Specific to the budget or management of the budget, clauses in the policy dictate that any purchase of goods or services not included in the approved budget must be approved by Council prior to committing the funds. The City Administrator and Department Directors must manage their expenditures within the level of detail as approved by Council (typically the Fund level).
When unexpected circumstances occur to cause an approved expenditure to exceed the approved amount causing a Fund’s budget to run over budget, a budget amendment must be taken to Council for their review and approval prior to the commitment of additional funds, except in emergency situations or where it is impractical to do so.
The City utilizes the Rocky Mountain E-Purchasing system to increase exposure for Request for Proposals (RFP), ensure ease of access and help to diversify the base of qualified suppliers and service providers.
Capital Assets and Capitalization Threshold
The City qualifies a capital asset as having a cost of $5,000 or more and a useful life of one year or more. Ancillary charges necessary to place the asset into its intended location and condition of use are considered part of the cost (i.e. freight, site preparation cost, installation).
Infrastructure assets are long‐lived capital assets and are normally stationary in nature. Examples include roads, bridges, drainage systems, and water and sewer systems. Infrastructure assets are capitalized when the cost is greater than $25,000. Maintenance of existing infrastructure (i.e. chip and seal of existing roads) is expensed in the year of the repair and not capitalized.
A capital asset is to be reported and depreciated in government‐wide financial statements. In the fund financial statements, capital assets are expensed in the year of acquisition for all Governmental Funds. As mentioned previously, within the budget, capital purchases are recorded as a capital expense in the year of purchase.
Inventory and Condition Assessment
Each department or division shall verify capital asset inventory records each year and must also develop systems and processes to assess the condition of the capital assets they are responsible for maintaining. This condition assessment shall be utilized in requesting budget funds and long-term planning.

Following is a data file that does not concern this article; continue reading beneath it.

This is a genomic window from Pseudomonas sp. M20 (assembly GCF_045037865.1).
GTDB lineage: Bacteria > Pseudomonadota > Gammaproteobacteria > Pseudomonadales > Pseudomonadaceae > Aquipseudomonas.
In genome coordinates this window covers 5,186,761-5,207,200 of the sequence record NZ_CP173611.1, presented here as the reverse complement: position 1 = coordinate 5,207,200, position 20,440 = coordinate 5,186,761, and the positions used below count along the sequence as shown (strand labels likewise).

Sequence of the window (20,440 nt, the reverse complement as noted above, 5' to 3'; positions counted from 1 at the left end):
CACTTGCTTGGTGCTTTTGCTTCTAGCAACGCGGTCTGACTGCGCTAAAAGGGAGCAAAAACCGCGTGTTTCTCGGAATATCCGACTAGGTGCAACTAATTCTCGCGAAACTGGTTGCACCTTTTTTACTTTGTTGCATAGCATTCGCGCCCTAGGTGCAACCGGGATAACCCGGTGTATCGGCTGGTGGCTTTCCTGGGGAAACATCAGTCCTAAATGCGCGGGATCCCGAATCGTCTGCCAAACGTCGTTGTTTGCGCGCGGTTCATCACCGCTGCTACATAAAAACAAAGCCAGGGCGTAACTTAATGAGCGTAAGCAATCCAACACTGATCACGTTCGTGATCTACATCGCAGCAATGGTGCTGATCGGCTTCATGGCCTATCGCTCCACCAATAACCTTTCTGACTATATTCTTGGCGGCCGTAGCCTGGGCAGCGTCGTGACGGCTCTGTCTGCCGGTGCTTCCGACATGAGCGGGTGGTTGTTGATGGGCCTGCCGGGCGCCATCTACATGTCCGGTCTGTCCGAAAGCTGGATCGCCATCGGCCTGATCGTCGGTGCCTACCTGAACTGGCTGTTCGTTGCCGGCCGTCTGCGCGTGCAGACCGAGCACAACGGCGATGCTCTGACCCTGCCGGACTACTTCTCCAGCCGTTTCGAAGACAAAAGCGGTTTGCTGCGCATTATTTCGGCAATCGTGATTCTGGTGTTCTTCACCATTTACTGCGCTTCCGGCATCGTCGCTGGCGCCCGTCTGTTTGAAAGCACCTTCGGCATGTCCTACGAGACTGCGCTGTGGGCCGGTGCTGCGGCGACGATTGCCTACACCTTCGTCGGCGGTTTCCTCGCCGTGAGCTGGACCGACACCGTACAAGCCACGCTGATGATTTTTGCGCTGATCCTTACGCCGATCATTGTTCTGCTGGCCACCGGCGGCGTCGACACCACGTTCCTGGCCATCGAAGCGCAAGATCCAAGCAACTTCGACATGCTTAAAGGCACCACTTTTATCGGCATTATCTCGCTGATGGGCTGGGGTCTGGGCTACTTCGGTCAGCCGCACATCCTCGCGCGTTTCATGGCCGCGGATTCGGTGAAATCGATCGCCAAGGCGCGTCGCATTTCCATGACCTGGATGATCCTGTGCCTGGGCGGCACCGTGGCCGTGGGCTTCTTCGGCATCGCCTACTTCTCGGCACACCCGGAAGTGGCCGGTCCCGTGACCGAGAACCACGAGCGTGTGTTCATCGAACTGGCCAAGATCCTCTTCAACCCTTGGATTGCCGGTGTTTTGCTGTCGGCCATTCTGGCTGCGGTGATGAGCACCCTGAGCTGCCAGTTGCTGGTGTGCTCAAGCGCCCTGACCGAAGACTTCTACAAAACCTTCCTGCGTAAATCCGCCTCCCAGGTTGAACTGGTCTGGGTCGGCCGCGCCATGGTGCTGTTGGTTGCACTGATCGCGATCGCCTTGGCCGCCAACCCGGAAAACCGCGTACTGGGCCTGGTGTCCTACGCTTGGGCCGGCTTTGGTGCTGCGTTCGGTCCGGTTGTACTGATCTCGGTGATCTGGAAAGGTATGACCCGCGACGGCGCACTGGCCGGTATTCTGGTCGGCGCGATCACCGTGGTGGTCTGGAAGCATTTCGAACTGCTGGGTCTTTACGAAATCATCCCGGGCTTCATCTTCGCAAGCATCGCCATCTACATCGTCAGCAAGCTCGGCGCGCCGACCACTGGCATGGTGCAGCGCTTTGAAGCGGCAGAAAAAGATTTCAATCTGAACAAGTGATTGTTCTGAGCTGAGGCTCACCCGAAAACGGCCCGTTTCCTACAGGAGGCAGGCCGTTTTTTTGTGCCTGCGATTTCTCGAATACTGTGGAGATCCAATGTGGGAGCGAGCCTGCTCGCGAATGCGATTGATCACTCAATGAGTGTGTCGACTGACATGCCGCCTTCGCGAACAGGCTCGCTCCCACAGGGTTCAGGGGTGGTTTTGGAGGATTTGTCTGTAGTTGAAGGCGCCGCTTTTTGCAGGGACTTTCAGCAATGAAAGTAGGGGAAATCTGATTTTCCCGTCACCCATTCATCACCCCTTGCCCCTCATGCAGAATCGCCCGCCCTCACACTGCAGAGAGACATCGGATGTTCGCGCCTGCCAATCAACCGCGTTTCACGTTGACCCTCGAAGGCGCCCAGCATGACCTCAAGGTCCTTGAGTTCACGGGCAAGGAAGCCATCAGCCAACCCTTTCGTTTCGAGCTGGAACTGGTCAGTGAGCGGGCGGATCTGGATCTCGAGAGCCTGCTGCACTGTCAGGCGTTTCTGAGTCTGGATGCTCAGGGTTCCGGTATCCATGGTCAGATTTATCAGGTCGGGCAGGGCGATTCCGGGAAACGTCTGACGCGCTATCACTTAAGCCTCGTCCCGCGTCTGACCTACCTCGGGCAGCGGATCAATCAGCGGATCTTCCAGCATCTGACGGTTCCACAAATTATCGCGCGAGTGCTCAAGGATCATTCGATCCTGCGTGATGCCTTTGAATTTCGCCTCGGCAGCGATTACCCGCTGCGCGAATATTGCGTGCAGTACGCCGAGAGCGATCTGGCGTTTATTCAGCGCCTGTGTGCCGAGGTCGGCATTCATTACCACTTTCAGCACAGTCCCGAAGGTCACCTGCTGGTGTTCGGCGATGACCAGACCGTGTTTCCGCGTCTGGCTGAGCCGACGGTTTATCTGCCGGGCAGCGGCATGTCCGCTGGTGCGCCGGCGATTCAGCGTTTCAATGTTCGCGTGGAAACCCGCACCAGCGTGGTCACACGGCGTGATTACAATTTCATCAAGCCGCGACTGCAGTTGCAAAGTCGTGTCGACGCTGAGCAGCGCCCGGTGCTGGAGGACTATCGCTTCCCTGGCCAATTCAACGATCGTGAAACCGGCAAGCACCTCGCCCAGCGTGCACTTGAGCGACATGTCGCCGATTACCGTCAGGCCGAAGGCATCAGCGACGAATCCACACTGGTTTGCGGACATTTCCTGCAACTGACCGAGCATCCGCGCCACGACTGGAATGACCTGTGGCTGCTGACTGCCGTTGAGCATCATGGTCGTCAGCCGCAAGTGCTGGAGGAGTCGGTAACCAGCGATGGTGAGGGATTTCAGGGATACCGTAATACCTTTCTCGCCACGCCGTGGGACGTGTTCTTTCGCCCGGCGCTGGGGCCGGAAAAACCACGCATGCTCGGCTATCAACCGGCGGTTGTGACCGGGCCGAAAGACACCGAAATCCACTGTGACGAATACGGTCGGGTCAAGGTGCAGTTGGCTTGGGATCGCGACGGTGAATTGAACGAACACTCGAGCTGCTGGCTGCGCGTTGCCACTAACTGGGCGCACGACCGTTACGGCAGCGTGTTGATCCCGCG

Fund Balance Policy
Fund balance is defined as accumulated revenues over expenditures that may be appropriated for use by City Council. In total, fund balance represents everything owned by the City (assets) less everything owed (liabilities). Not all fund balance is available for appropriation.
The following categories are deemed as “not available” for appropriation:
Non-spendable – includes fund balance amounts such as inventories or prepaid assets which are non-spendable by nature.
Restricted – includes fund balance amounts that are constrained by an outside agency for specific purposes such as statutory restrictions (i.e., TABOR emergency reserves) and funds collected for a specific purpose (i.e., the unspent portion of grants paid in advance). These amounts are only available for appropriation tied to the restricted purpose.
The following categories generally are “available” for appropriation and are the fund balance amounts disclosed in the budget documents:
Committed – includes fund balance amounts that are constrained for specific purposes that are internally imposed by the government through formal action by Council. Council can choose to free the commitment as plans change.
Assigned – includes spendable fund balance amounts that are intended to be used for specific purposes that are neither considered restricted or committed. Fund balance may be assigned by the City Council or the City Administrator. These amounts are available for appropriation.
Unassigned – includes positive fund balance within the General Fund, which has not been classified within the other above-mentioned categories. Unassigned fund balance may also include negative balances for any governmental fund if expenditures exceed amounts restricted, committed or assigned for those specific purposes. Positive unassigned fund balance is available for appropriation.
The City’s fund balance policy defines the level of available reserves to be held in each fund. It is essential that governments have a level of savings sufficient for operating cash flow, to provide a backup for revenue shortfalls, to mitigate against uncontrollable costs and a variety of other current and future risks, and to help ensure stable rates for taxpayers and ratepayers. Fund balance levels are a crucial consideration in long-term financial planning.